The Latest on Tuesday atthe World Cup(all times local): 12:15 a.m. Paul Pogba has paused after the biggest win of his international career to dedicate it to the Thai soccer team whose last members were freed from a flooded cave hours earlier. The France midfieldertook to Twittershortly after France beat Belgium late Tuesday to advance to the World Cup final. He posted the boys' photos and said the victory "goes to the heroes of the day, well done boys, you are so strong." The last of the 12 boys and their coach were freed earlier in the day from a cave where they had been trapped for more than two weeks. FIFA had invited the team to the World Cup final on Sunday but the governing body announced the boys wouldn't be able to attend since they are receiving medical treatment after their ordeal. ___ 11:15 p.m. Paris has erupted in firecrackers, flares and shouts and tears of joy after France advanced to the World Cup final. Red smoke rose up from flares fired by fans on the Right Bank esplanade outside City Hall, where crowds watched a broadcast of the 1-0 victory over Belgium on huge screens Tuesday night. Fans poured onto streets around the city, from the chic Champs-Elysees to working-class neighborhoods on the edge of town. Firecrackers popped in quick succession, punctuated by car horns and football chants and "On est en finale!" or "we're in the final!" Some streets were closed to car traffic to accommodate fans. Police vans lined the busiest areas in a city still on guard after extremist attacks. France will face the winner of Wednesday's semifinal between England and Croatia in the World Cup decider in Moscow on Sunday. The French public, celebrities and politicians have rallied around the national team as it advanced. Samuel Umititi scored the only goal in the semifinal with a header in the 51st minute at the St. Petersburg stadium in Russia. Umititi says "We worked really hard together, and it's me that scored but we all delivered a big game." His live TV interview was interrupted by teammate Antoine Griezmann, who saluted to the camera and said: "Vive la France! Vive la Republique!" ___ 10:55 p.m. France has reached the World Cup final for the first time since 2006 with a 1-0 win over Belgium in a semifinal match that attracted presidents, royalty and a rock star. Samuel Umtiti's header in the 51st minute was the only goal in a tense match at St. Petersburg. France, the 1998 champions and runners-up in '06, will play either Croatia or England in Sunday's final at Moscow. England and Croatia will meet Wednesday in Moscow in the second semifinal. France President Emmanuel Macron and King Philippe of Belgium shook hands in the VIP section before the match. Mick Jagger was also on the official list of guests. ___ 10:15 p.m. What came first, the chicken or the goal? Harry Kane, Dele Alli were among the England players who played a game of toss the rubber chicken at training, a day ahead of a World Cup semifinal against Croatia. Why? "That's exactly what I asked our fitness coaches around here," England coach Gareth Southgate said. "Our physical performance coaches try to keep refreshing the warmups of the players and keep them stimulated. Just a bit of fun to get them moving, and some of the mobility exercises." ____ 10:09 p.m. Samuel Umtiti has headed France into a 1-0 lead against Belgium in the World Cup semifinals. Umtiti rose brilliantly to head in Antoine Griezmann's corner from the right in the 51st minute, for his first goal of the tournament. Striker Olivier Giroud won the corner after turning Belgian defender Vincent Kompany, forcing him to put his goal-bound shot out of play. The winner in St. Petersburg plays Croatia or England in Sunday's final. ___ 9:46 p.m. It's 0-0 at halftime in the World Cup semifinal despite Belgium and France going close to scoring in the first half. With France's soccer-loving President Emmanuel Macron and Belgian King Philippe watching from the stands, France sat back and hoped to hit Belgium on the counterattack. Belgium used the space to put France under pressure around the 20-minute mark with Eden Hazard firing a curling shot from the left that Raphael Varane headed over the bar. Hugo Lloris was twice called into action to save France. The France goalkeeper first punched away a cross by Kevin De Bruyne aimed at Marouane Fellaini and moments later dived to his right to block a shot by Toby Alderweireld. French teenager Kylian Mbappe's pace was a constant threat on the right and his pass in the 40thminute set up Benjamin Pavard but Belgian keeper Thibaut Courtois stuck out a left leg to deflect the shot wide. ___ 9:10 p.m. Mick Jagger is on FIFA's list of VIP guests at the World Cup semifinal between France and Belgium in St. Petersburg. The Rolling Stones singer completed the band's world tour on Sunday in Poland. On stage in Warsaw,Jagger fulfilled a request by former Polish president Lech Walesaby drawing attention to an authoritarian government policy to remove independent judges. Among the political leaders joining Jagger in the crowd as official are Hungary's Prime Minister Viktor Orban and Ali Bongo Ondimba, the President of Gabon. ___ 9 p.m. The World Cup semifinal between France and Belgium has kicked off at St. Petersburg Stadium, with France President Emmanuel Macron and King Philippe of Belgium in attendance. France coach Didier Deschamps warmly hugged Thierry Henry moments before the start. Henry is France's all-time leading scorer with 51 goals, but is now an assistant to Belgium coach Robert Martinez. Henry also greeted players on France's bench. The winner between France and Belgium will meet Croatia or England in Sunday's final. France was European Championship runner-up two years ago and is aiming to reach its fourth major final this century. Les Bleus won Euro 2000 and lost the 2006 World Cup final. Belgium is hoping to reach only the second major final, having lost the European final to West Germany in 1980. Belgium lost its only previous World Cup semifinal to an Argentina in '86. ___ 8:50 p.m. France President Emmanuel Macron is attending the World Cup semifinal between France and Belgium at St. Petersburg Stadium. Macron shook hands with King Philippe of Belgium, who was with his wife Queen Mathilde. Macron and King Philippe shook hands warmly and Macron patted him on the chest. Macron is an avid soccer fan and supports southern French club Marseille. ___ 8:10 p.m. Mexico went home from the World Cup more than a week ago, and while its fans are still scattered around Russia, some of them have lost enough interest in the matches that they're selling tickets at face value. Several fans wearing Mexico's green jerseys approached a larger group of Belgians at a beer garden in St. Petersburg offering seats at "FIFA prices" for the World Cup semifinal. They didn't immediately find any takers among the festive Europeans, who apparently already were set for the Belgium-France match. Mexican and South American fans came to Russia in huge numbers despite having to travel far greater distances than Europeans. They're still everywhere in the semifinal cities of St. Petersburg and Moscow even though only teams still alive are from Europe. ___ 7:55 p.m. Belgium coach Roberto Martinez has picked Tottenham Hotspur midfielder Mousa Dembele to replace Thomas Meunier for the World Cup semifinal against France. Martinez has been forced to reshuffle his back line after Paris Saint-Germain wing back Meunier was suspended for the match in St. Petersburg after picking up his second yellow card of the tournament in Belgium's 2-1 quarterfinal win over Brazil. After using a four-man defense against Brazil, Martinez has reverted to a three-man backline and four-man midfield of Nacer Chadli on the left, Dembele on the right, and Marouane Fellaini and Axel Witsel in the middle. Eden Hazard, Romelu Lukaku and Kevin De Bruyne make up a potent three-man attack. Dembele's inclusion was the only change to the Belgium team that beat Brazil 2-1 in the quarterfinals. Lineup: Thibaut Courtois, Toby Alderweireld, Vincent Kompany, Jan Vertonghen, Axel Witsel, Kevin De Bruyne, Marouane Fellaini, Romelu Lukaku, Eden Hazard, Mousa Dembele, Nacer Chadli. ____ 7:45 p.m. France coach Didier Deschamps has recalled Blaise Matuidi in the only change to his lineup for the World Cup semifinal against Belgium at St. Petersburg Stadium. Matuidi, who was suspended for the 2-0 quarterfinal win over Uruguay last Friday, comes into midfield to replace Corentin Tolisso. Veteran striker Olivier Giroud hasn't scored yet in the tournament but needs one goal to move ahead of Zinedine Zidane into outright fourth spot on France's all-time list. Giroud keeps his place in a forward line featuring 19-year-old sensation Kylian Mbappe and Antoine Griezmann. France: Hugo Lloris, Benjamin Pavard, Raphael Varane, Samuel Umtiti, Paul Pogba, Antoine Griezmann, Olivier Giroud, Kylian Mbappe, N'Golo Kante, Blaise Matuidi, Lucas Hernandez. ___ 7:30 p.m. The British government says motorways are expected to have one-third less traffic than normal when England takes on Croatia in the World Cup semifinals. Highways England says traffic analysis on each of the England match days to date showed that during the games demand reduced by up to 33 percent. The agency said in a statement that roads were not busier than normal before or after games, "suggesting people are often choosing not to travel or to travel at completely different times." Frank Bird, one of Highways England's emergency planning officers, says "along with the rest of the country, we'll be cheering on England! We want them to bring it home - and we want everyone on our roads to get home safely." ___ 7:15 p.m. Thousands more England fans are expected to descend on Moscow for their first World Cup semifinal in 28 years, but there's not much sign of them yet. The Nikolskaya street near the Kremlin, elaborately decorated with hanging lights, has been the main gathering point for fans in the Russian capital. There were no more than a few dozen England fans there as of late Tuesday afternoon, with those singing team songs heavily outnumbered by passers-by filming them on phones. Still, Kevin Miles of the Football Supporters Federation expects between 5,000 and 7,000 fans for Wednesday's semifinal against Croatia, but admits "a lot of people are doing it last minute, so it's very difficult to put numbers on it." Airlines have offered extra places on flights to Moscow and some Russians have sold their tickets after their team lost to Croatia. Still, Miles says high prices "have put a lot of people off" who were thinking of traveling at short notice. ____ 6:15 p.m. England manager Gareth Southgate has been surprised at the vest craze back home, where "Waistcoast Wednesday" is trending. Stores have been pushing waistcoat sales as England advanced to a World Cup semifinal match against Croatia in Moscow on Wednesday, with people taken by Southgate's style of wearing a vest without his suit jacket, Southgate says "I was not a renowned fashion icon throughout my playing career, so it's rather strange to feel that way now. But we are really proud of the support that we are receiving." England has reached the semifinals at the World Cup for the first time since 1990, and confidence among supporters is growing that the national team will win the title for the first time since 1966. Southgate says, "We've had the chance to make a difference. Our supporters, our country has had a long time of suffering in terms of football, and the enthusiasm they have for these players, because of the way they've — not only the way they've played, but the way they're conducted themselves, they've been brilliant ambassadors for our country, and I think everybody can see that they're proud to wear the shirt." ___ 5 p.m. FOX Sports says it will be simulcasting the World Cup semifinal between France and Belgium on Silvercast's high-definition screen known as "Mega-Zilla" in New York's Times Square. Soccer fans in the United States have watched the World Cup in Russia on big screens around the country, but this is promoted as the biggest of them all. The "Mega-Zilla," a 78-foot-by-330-foot (24x100-meter) screen being promoted as the largest TV screen in the world, will be located between 45th and 46th Street on Broadway in Manhattan. France and Belgium will be playing for a spot in Sunday's final in Moscow. ___ 4:45 p.m. FIFA says players from the youth soccer team rescued from a cave in Thailand will not be able to attend the World Cup final. The sport's world governing body says it has been informed by Thai authorities that the 12 boys and their coach "will not be in a position to travel" for health reasons. FIFA expressed its "great joy" at the rescue and says its "priority remains the health of everyone involved in the operation." FIFA leaders will meet with Thai soccer officials this weekend in Moscow to explore "a new opportunity" to invite the boys to a major event to celebrate their survival. The last four of the boys and the team coach were rescued Tuesday from a flooded cave in far northern Thailand after an ordeal that lasted more than two weeks. FIFA expressed "profound gratitude to all persons involved in the rescue operation," and condolences for the family of the diver who died. ___ 3:30 p.m. They're getting the World Cup croissants ready in Paris. Paris, Russia, that is. The village of Paris just outside the Russian city of Nizhny Novgorod is embracing its French links ahead of the World Cup semifinal match between France and Belgium. The village cafe is decorated with images of the Eiffel Tower and is preparing croissants for the game, plus a Russian menu for any French guests who might happen to drop by. Mayor Sergei Gromov says "we were supporting Russia but now it's turned out like that (that Russia was eliminated), we're going to support France and wish it success." The village's full name is In Memory Of The Paris Commune, a reference to a socialist rebellion in 19th-century France. The name is so unwieldy most locals use Paris for short. Not everyone in Paris is pro-France, though. Villager Elena Vasilyeva says she's cheering on Belgium because "they're a real team." ___ 3 p.m. The Ukraine Football Federation has offered to pay a fine imposed on a Croatia official for making a pro-Ukraine video at the World Cup. Soccer's international governing body has fined Ognjen Vukojevic 15,000 Swiss francs ($15,150) for "unsporting behavior" after he and Croatia defender Domagoj Vida recorded a video including the phrase "glory to Ukraine" after the team beat host nation Russia in the World Cup quarterfinals. The video angered some Russian fans, but was welcomed in Ukraine, where both Vida and Vukojevic formerly played for the Dynamo Kiev club. Russia annexed the Crimean peninsula from Ukraine in 2014 and political tensions remain high. UFF president Andriy Pavelko, wearing a Croatia shirt and scarf, tells Ukrainian broadcaster 112 that he and other members of the UFF management offered to pay the fine and help Vukojevic with legal costs if he wants to appeal the ruling. The Croatia soccer federation has already removed Vukojevic from its World Cup delegation. Vida was let off with an official warning and no match sanction, leaving him available to play in Wednesday's World Cup semifinal against England. ___ 1 p.m. The World Cup semifinal stage is beginning with the all-European lineup being celebrated by soccer's governing body on the continent. Belgium and France play in St. Petersburg on Tuesday and then Croatia and England meet the following night in Moscow. It is the fifth time the last four has featured only European teams. UEFA President Aleksander Ceferin says "even though some of our traditional contenders such as Germany, Spain,and Portugal were eliminated, there are other teams which have surpassed expectations and can now win the title." In a statement to The Associated Press, Ceferin added "these results validate all the work that is being done across the continent to develop football, and they also showcase the strength and quality that exists across the whole UEFA region."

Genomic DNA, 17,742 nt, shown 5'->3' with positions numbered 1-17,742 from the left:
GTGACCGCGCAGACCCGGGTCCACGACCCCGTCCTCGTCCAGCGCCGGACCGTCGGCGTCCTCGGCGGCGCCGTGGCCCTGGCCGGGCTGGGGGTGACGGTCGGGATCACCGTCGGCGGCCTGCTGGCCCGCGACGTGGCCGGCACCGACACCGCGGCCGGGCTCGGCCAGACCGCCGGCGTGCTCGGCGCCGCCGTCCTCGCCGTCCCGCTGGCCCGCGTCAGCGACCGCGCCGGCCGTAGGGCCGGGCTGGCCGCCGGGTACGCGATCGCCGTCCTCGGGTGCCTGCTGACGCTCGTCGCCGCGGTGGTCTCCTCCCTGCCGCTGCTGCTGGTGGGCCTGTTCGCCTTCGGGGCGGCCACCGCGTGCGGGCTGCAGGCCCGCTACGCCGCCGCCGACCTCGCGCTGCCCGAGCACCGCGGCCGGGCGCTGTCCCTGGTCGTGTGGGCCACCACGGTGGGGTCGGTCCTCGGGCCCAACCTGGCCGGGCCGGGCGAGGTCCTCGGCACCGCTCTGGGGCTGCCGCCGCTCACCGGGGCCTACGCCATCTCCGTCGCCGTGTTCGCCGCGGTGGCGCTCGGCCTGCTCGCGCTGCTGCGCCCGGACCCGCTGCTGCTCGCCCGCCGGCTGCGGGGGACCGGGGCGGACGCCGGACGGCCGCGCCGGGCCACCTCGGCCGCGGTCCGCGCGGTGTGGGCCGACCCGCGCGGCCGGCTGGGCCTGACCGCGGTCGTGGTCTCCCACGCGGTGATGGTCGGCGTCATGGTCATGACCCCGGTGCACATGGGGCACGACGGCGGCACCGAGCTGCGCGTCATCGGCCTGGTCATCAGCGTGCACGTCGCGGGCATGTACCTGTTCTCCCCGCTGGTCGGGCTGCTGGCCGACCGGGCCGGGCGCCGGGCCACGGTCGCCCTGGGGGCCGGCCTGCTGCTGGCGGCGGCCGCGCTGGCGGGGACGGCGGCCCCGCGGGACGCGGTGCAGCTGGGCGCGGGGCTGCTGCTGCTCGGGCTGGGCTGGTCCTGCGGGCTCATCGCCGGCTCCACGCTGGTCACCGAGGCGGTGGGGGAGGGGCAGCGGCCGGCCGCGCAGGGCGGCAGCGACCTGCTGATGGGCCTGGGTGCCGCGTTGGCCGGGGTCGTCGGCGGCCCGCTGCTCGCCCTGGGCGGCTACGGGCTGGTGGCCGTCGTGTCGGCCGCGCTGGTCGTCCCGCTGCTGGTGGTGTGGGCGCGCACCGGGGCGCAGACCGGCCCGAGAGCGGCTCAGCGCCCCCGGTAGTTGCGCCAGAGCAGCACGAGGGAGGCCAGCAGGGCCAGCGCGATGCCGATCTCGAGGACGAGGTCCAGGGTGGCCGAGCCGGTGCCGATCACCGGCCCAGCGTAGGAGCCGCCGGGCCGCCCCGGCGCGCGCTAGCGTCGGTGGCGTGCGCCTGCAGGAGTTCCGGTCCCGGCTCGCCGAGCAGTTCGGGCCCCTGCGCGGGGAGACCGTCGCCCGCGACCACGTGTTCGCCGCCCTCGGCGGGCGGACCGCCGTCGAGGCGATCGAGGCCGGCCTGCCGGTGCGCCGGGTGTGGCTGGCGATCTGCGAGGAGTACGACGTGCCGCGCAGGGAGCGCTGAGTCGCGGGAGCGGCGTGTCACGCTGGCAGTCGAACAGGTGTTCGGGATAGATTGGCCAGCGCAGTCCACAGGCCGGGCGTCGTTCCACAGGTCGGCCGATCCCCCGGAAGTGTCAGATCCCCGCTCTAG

An ambulance believed to be carrying one of the rescued boys from the flooded cave heads to the hospital in Chiang Rai as divers evacuated the remaining boys and their coach trapped at Tham Luang cave in the Mae Sai district of Chiang Rai province, northern Thailand, Tuesday, July 10, 2018. (AP Photo/Vincent Thian)

The youth soccer team rescued from a cave in Thailand will be unable to accept FIFA's invitation to attend the World Cup final. The last four of the boys and the team's 25-year-old coach were rescued Tuesday from a flooded cave in northern Thailand, ending an ordeal that lasted more than two weeks. "We have been informed by the Football Association of Thailand that due to medical reasons, the boys will not be in a position to travel to Moscow for the FIFA World Cup final," the sport's governing body said Tuesday after the rescue operation was completed. [related node_id='84a9d6ce-b30d-4465-9e1c-1e3b2ac4031a']Eight more boys had been rescued in the previous two days after becoming trapped by rising water levels. "FIFA's priority remains the health of everyone involved in the operation," the governing body said. FIFA leaders will meet with Thai soccer officials in Moscow on the sidelines of the World Cup final on Sunday. "We will look into finding a new opportunity to invite the boys to a FIFA event to share with them a moment of communion and celebration," FIFA said in a statement. FIFA expressed "profound gratitude to all persons involved in the rescue operation," and condolences for the family of the Thai Navy SEAL diver who died. England defender Kyle Walker also sent a message on Twitter after the "amazing news" of the rescue. "I'd like to send out shirts to them! Is there anyone who can help with an address?" Walker wrote. Manchester United extended an invitation to the team to visit in the months ahead. "We would love to welcome the team from Wild Boars Football Club and their rescuers to Old Trafford this coming season," the club said on its official Twitter account. In 2010, Man United hosted a group of miners from Chile who spent almost 10 weeks underground before being rescued. Get the latest local and international news straight to your mobile phone for free: Download the Loop News Caribbean app on Google Play Store: http://bit.ly/GetALoop Download the Loop News Caribbean app on the App Store: http://bit.ly/GetiLoop